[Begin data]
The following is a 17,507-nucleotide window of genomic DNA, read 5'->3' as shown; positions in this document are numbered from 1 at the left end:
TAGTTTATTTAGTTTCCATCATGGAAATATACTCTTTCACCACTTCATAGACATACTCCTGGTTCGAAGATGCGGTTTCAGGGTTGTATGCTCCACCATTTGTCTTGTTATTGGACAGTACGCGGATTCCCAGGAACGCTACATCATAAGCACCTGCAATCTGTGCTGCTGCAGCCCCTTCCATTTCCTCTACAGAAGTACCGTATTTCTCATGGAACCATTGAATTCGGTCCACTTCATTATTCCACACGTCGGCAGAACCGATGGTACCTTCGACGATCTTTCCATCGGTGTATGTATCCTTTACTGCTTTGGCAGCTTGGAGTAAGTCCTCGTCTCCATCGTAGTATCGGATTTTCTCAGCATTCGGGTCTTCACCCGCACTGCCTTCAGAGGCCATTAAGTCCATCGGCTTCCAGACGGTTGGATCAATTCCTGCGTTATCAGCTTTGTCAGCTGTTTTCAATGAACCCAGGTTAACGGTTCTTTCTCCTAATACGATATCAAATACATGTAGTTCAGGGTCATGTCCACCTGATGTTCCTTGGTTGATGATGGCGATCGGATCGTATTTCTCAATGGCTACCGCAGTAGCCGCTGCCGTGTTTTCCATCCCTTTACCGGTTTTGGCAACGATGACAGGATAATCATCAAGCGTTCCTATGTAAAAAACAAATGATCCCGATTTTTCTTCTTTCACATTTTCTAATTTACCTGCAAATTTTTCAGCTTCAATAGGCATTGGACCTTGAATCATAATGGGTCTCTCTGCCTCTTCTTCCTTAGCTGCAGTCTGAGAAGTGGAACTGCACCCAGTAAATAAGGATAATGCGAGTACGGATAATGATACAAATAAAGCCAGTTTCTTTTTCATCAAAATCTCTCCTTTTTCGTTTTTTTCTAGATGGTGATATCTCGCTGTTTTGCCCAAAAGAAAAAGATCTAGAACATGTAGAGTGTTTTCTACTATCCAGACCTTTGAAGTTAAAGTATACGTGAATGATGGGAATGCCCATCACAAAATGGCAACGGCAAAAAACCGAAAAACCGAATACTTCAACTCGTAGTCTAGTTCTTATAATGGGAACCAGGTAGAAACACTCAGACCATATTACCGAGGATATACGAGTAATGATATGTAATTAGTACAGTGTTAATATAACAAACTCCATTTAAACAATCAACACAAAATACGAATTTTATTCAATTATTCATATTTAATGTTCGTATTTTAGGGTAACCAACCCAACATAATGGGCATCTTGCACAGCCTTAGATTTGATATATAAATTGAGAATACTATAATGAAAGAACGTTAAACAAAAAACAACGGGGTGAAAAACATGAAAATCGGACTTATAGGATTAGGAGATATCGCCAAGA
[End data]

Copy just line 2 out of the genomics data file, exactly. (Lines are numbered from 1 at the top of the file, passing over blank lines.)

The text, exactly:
TAGTTTATTTAGTTTCCATCATGGAAATATACTCTTTCACCACTTCATAGACATACTCCTGGTTCGAAGATGCGGTTTCAGGGTTGTATGCTCCACCATTTGTCTTGTTATTGGACAGTACGCGGATTCCCAGGAACGCTACATCATAAGCACCTGCAATCTGTGCTGCTGCAGCCCCTTCCATTTCCTCTACAGAAGTACCGTATTTCTCATGGAACCATTGAATTCGGTCCACTTCATTATTCCACACGTCGGCAGAACCGATGGTACCTTCGACGATCTTTCCATCGGTGTATGTATCCTTTACTGCTTTGGCAGCTTGGAGTAAGTCCTCGTCTCCATCGTAGTATCGGATTTTCTCAGCATTCGGGTCTTCACCCGCACTGCCTTCAGAGGCCATTAAGTCCATCGGCTTCCAGACGGTTGGATCAATTCCTGCGTTATCAGCTTTGTCAGCTGTTTTCAATGAACCCAGGTTAACGGTTCTTTCTCCTAATACGATATCAAATACATGTAGTTCAGGGTCATGTCCACCTGATGTTCCTTGGTTGATGATGGCGATCGGATCGTATTTCTCAATGGCTACCGCAGTAGCCGCTGCCGTGTTTTCCATCCCTTTACCGGTTTTGGCAACGATGACAGGATAATCATCAAGCGTTCCTATGTAAAAAACAAATGATCCCGATTTTTCTTCTTTCACATTTTCTAATTTACCTGCAAATTTTTCAGCTTCAATAGGCATTGGACCTTGAATCATAATGGGTCTCTCTGCCTCTTCTTCCTTAGCTGCAGTCTGAGAAGTGGAACTGCACCCAGTAAATAAGGATAATGCGAGTACGGATAATGATACAAATAAAGCCAGTTTCTTTTTCATCAAAATCTCTCCTTTTTCGTTTTTTTCTAGATGGTGATATCTCGCTGTTTTGCCCAAAAGAAAAAGATCTAGAACATGTAGAGTGTTTTCTACTATCCAGACCTTTGAAGTTAAAGTATACGTGAATGATGGGAATGCCCATCACAAAATGGCAACGGCAAAAAACCGAAAAACCGAATACTTCAACTCGTAGTCTAGTTCTTATAATGGGAACCAGGTAGAAACACTCAGACCATATTACCGAGGATATACGAGTAATGATATGTAATTAGTACAGTGTTAATATAACAAACTCCATTTAAACAATCAACACAAAATACGAATTTTATTCAATTATTCATATTTAATGTTCGTATTTTAGGGTAACCAACCCAACATAATGGGCATCTTGCACAGCCTTAGATTTGATATATAAATTGAGAATACTATAATGAAAGAACGTTAAACAAAAAACAACGGGGTGAAAAACATGAAAATCGGACTTATAGGATTAGGAGATATCGCCAAGA